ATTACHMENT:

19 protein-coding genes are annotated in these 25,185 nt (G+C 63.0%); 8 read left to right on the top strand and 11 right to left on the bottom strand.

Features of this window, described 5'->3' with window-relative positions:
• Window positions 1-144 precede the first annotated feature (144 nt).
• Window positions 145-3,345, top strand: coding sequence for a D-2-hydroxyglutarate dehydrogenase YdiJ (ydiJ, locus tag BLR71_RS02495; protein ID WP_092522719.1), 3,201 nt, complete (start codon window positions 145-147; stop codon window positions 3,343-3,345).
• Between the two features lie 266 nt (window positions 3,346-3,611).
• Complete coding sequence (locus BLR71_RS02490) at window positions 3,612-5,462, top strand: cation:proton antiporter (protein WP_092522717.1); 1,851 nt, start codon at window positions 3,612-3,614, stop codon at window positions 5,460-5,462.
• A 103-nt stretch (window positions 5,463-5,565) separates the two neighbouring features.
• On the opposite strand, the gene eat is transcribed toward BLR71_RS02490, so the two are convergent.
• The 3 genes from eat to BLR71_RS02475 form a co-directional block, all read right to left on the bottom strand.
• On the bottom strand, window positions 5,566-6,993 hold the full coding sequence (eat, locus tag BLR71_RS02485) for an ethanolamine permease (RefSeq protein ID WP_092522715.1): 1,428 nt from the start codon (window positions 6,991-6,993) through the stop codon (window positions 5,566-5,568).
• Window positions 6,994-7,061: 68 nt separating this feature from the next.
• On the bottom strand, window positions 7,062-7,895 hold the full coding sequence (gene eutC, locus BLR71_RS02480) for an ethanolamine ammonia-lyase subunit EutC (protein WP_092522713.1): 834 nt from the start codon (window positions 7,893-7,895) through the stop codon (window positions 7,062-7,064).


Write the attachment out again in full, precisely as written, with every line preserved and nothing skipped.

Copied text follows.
19 protein-coding genes are annotated in these 25,185 nt (G+C 63.0%); 8 read left to right on the top strand and 11 right to left on the bottom strand.

Features of this window, described 5'->3' with window-relative positions:
• Window positions 1-144 precede the first annotated feature (144 nt).
• Window positions 145-3,345, top strand: coding sequence for a D-2-hydroxyglutarate dehydrogenase YdiJ (ydiJ, locus tag BLR71_RS02495; protein ID WP_092522719.1), 3,201 nt, complete (start codon window positions 145-147; stop codon window positions 3,343-3,345).
• Between the two features lie 266 nt (window positions 3,346-3,611).
• Complete coding sequence (locus BLR71_RS02490) at window positions 3,612-5,462, top strand: cation:proton antiporter (protein WP_092522717.1); 1,851 nt, start codon at window positions 3,612-3,614, stop codon at window positions 5,460-5,462.
• A 103-nt stretch (window positions 5,463-5,565) separates the two neighbouring features.
• On the opposite strand, the gene eat is transcribed toward BLR71_RS02490, so the two are convergent.
• The 3 genes from eat to BLR71_RS02475 form a co-directional block, all read right to left on the bottom strand.
• On the bottom strand, window positions 5,566-6,993 hold the full coding sequence (eat, locus tag BLR71_RS02485) for an ethanolamine permease (RefSeq protein ID WP_092522715.1): 1,428 nt from the start codon (window positions 6,991-6,993) through the stop codon (window positions 5,566-5,568).
• Window positions 6,994-7,061: 68 nt separating this feature from the next.
• On the bottom strand, window positions 7,062-7,895 hold the full coding sequence (gene eutC, locus BLR71_RS02480) for an ethanolamine ammonia-lyase subunit EutC (protein WP_092522713.1): 834 nt from the start codon (window positions 7,893-7,895) through the stop codon (window positions 7,062-7,064).